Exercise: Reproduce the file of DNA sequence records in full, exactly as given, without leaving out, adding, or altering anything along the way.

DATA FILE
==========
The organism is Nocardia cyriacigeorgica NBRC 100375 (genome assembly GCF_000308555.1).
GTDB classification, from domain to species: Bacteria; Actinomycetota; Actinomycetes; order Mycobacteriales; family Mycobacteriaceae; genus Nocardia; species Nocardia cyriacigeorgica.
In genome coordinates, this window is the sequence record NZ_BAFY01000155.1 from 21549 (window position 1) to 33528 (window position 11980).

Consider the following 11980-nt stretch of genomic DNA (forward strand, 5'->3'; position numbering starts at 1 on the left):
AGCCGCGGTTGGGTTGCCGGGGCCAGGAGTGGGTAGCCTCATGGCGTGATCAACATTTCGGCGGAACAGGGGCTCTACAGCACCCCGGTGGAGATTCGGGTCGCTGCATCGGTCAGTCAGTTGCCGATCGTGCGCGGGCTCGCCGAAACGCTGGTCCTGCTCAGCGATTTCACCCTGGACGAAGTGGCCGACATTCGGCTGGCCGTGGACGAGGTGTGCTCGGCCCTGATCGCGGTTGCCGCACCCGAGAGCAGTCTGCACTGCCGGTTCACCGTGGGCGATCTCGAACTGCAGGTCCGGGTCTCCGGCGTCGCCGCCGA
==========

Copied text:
The organism is Nocardia cyriacigeorgica NBRC 100375 (genome assembly GCF_000308555.1).
GTDB classification, from domain to species: Bacteria; Actinomycetota; Actinomycetes; order Mycobacteriales; family Mycobacteriaceae; genus Nocardia; species Nocardia cyriacigeorgica.
In genome coordinates, this window is the sequence record NZ_BAFY01000155.1 from 21549 (window position 1) to 33528 (window position 11980).

Consider the following 11980-nt stretch of genomic DNA (forward strand, 5'->3'; position numbering starts at 1 on the left):
AGCCGCGGTTGGGTTGCCGGGGCCAGGAGTGGGTAGCCTCATGGCGTGATCAACATTTCGGCGGAACAGGGGCTCTACAGCACCCCGGTGGAGATTCGGGTCGCTGCATCGGTCAGTCAGTTGCCGATCGTGCGCGGGCTCGCCGAAACGCTGGTCCTGCTCAGCGATTTCACCCTGGACGAAGTGGCCGACATTCGGCTGGCCGTGGACGAGGTGTGCTCGGCCCTGATCGCGGTTGCCGCACCCGAGAGCAGTCTGCACTGCCGGTTCACCGTGGGCGATCTCGAACTGCAGGTCCGGGTCTCCGGCGTCGCCGCCGA